On Dwyer’s Facebook page, he posted, “We have some BIG NEWS coming to Greenwood Lake next Monday. Come out to the Thomas P. Morahan Waterfront Park to hear this exciting announcement. Press conference will begin at 1:30 p.m. promptly on Monday, July 25th.” He connected to the post a media alert that stated, “On the film set of Kenneth Del Vecchio’s newest movie, PUPPETS, Hoboken International Film Festival, the Village of Greenwood Lake, NY, and Orange County, NY will be making a very special announcement that will bring substantial economic stimulation and excitement to this beautiful lake community and surrounding Orange County.”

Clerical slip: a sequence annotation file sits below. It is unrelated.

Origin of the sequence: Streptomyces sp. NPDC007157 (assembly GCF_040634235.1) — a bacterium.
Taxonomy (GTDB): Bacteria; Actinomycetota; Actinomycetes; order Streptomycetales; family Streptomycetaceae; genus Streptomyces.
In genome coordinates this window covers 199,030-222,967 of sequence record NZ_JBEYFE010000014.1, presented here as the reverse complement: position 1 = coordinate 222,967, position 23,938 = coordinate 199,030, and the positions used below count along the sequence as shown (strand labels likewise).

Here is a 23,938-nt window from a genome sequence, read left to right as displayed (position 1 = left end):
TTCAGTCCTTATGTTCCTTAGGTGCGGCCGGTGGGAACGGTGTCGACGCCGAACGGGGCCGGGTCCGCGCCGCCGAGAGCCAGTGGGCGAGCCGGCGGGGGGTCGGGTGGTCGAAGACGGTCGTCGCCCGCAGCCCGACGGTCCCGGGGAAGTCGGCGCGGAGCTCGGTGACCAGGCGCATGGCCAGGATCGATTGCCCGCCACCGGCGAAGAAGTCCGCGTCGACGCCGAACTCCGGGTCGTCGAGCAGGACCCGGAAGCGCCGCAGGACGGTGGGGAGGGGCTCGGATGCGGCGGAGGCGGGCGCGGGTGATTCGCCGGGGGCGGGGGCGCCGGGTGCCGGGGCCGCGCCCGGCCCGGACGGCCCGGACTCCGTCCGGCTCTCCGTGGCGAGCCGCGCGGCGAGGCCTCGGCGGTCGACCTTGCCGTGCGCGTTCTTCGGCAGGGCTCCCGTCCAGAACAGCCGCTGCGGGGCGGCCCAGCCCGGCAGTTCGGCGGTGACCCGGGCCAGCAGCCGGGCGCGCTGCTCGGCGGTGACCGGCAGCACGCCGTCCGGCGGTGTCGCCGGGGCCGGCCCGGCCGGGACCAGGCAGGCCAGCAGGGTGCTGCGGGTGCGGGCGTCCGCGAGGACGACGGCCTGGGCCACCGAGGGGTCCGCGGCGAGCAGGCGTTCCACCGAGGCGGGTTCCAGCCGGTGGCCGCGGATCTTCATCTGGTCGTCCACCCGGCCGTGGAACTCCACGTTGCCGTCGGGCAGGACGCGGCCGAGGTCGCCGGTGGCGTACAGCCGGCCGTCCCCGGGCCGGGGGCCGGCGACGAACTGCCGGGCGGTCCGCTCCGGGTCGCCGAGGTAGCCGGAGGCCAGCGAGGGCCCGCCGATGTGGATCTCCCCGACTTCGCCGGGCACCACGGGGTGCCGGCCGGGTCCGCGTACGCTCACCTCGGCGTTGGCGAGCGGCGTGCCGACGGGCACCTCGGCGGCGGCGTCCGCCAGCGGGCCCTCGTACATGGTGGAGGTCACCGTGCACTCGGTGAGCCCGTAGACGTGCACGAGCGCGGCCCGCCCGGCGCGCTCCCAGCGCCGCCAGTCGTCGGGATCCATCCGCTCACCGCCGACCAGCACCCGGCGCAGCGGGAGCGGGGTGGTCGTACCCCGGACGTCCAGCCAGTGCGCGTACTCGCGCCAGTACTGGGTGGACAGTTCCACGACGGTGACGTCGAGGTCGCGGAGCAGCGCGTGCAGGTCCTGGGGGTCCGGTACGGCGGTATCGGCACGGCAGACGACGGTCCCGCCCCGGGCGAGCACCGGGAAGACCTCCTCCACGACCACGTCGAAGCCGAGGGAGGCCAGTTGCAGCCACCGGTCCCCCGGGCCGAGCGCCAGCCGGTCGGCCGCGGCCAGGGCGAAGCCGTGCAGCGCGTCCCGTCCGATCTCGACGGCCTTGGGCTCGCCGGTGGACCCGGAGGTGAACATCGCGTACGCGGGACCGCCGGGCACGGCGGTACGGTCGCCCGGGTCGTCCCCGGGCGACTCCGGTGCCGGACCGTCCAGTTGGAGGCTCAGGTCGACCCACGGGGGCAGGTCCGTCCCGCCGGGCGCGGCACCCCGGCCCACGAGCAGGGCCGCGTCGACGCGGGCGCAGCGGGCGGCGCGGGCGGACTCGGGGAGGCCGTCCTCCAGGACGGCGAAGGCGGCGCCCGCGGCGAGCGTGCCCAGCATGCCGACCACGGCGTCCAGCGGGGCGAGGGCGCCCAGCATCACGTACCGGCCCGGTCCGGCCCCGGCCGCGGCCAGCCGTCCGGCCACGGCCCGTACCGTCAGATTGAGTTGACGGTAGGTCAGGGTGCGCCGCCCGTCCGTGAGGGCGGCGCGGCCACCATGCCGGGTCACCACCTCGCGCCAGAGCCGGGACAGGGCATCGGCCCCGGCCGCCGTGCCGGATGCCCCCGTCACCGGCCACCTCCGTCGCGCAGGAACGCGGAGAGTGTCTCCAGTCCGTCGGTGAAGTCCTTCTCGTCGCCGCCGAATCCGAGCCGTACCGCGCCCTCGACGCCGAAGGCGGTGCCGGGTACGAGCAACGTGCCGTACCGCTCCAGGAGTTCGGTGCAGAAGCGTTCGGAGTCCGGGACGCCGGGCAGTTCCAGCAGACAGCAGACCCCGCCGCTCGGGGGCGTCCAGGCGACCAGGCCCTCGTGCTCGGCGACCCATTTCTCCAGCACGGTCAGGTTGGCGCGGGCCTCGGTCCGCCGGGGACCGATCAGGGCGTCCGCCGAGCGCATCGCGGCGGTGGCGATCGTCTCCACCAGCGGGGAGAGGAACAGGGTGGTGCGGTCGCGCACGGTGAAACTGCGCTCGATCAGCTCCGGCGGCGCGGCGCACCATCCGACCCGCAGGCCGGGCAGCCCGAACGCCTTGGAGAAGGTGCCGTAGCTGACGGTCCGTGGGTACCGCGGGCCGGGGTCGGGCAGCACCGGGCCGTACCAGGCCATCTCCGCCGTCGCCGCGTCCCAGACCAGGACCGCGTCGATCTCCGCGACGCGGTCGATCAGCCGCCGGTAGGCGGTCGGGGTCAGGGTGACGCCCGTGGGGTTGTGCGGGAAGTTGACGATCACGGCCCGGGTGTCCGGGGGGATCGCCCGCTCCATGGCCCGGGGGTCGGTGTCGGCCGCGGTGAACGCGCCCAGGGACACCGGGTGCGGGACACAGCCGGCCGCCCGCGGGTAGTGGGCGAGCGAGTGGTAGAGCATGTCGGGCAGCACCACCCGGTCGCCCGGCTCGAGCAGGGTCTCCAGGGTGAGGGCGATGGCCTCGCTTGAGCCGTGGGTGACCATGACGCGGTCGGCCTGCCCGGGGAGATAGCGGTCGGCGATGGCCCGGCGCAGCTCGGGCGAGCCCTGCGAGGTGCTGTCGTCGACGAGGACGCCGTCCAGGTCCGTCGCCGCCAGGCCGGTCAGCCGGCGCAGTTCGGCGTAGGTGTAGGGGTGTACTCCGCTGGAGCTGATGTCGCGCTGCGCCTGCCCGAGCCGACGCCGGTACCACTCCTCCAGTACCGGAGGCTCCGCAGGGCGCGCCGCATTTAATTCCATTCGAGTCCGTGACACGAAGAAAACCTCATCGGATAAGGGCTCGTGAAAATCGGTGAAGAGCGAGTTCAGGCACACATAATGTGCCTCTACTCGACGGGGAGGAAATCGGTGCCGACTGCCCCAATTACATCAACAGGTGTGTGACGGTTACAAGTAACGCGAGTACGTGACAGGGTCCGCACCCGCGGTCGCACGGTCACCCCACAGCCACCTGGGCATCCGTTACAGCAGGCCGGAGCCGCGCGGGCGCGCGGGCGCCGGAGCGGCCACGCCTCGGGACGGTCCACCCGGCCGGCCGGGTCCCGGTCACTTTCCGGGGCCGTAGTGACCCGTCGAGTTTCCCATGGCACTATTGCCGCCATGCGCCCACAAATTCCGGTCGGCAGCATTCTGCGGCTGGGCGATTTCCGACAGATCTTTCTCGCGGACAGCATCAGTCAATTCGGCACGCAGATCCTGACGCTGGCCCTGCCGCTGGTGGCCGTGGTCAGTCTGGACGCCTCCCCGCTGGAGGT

No doubt that this festival will bring Greenwood Lake significant economy growth, as well as all of Orange County. HIFF – called “One of the 10 biggest film festivals in the world” by media outlets such as FOX and Time Warner – and Del Vecchio’s movie productions have been credited with infusing millions of dollars into the local economy every year, and creating hundreds of jobs. Already, Del Vecchio has begun bringing the economic and Hollywood bonanza to Greenwood Lake. On the same day as Monday’s press conference, he is shooting scenes from his newest project, “Puppets,” a TV pilot comedy created by Hudson Valley lawyer Larry Weissman. According to a media alert and confirmed by Del Vecchio, appearing on Monday at Thomas P. Morahan Park, the venue of both the press conference and the film shooting, will be some of the TV pilot’s stars, including Martin Kove (The Karate Kid; Rambo), Julie McCullough (“Growing Pains”; Sharknado), Margaret Reed (“As the World Turns”), and HIFF Opening Night Host Buddy Fitzpatrick. Gilbert Gottfried is the perennial host of HIFF’s Gala Awards Ceremony.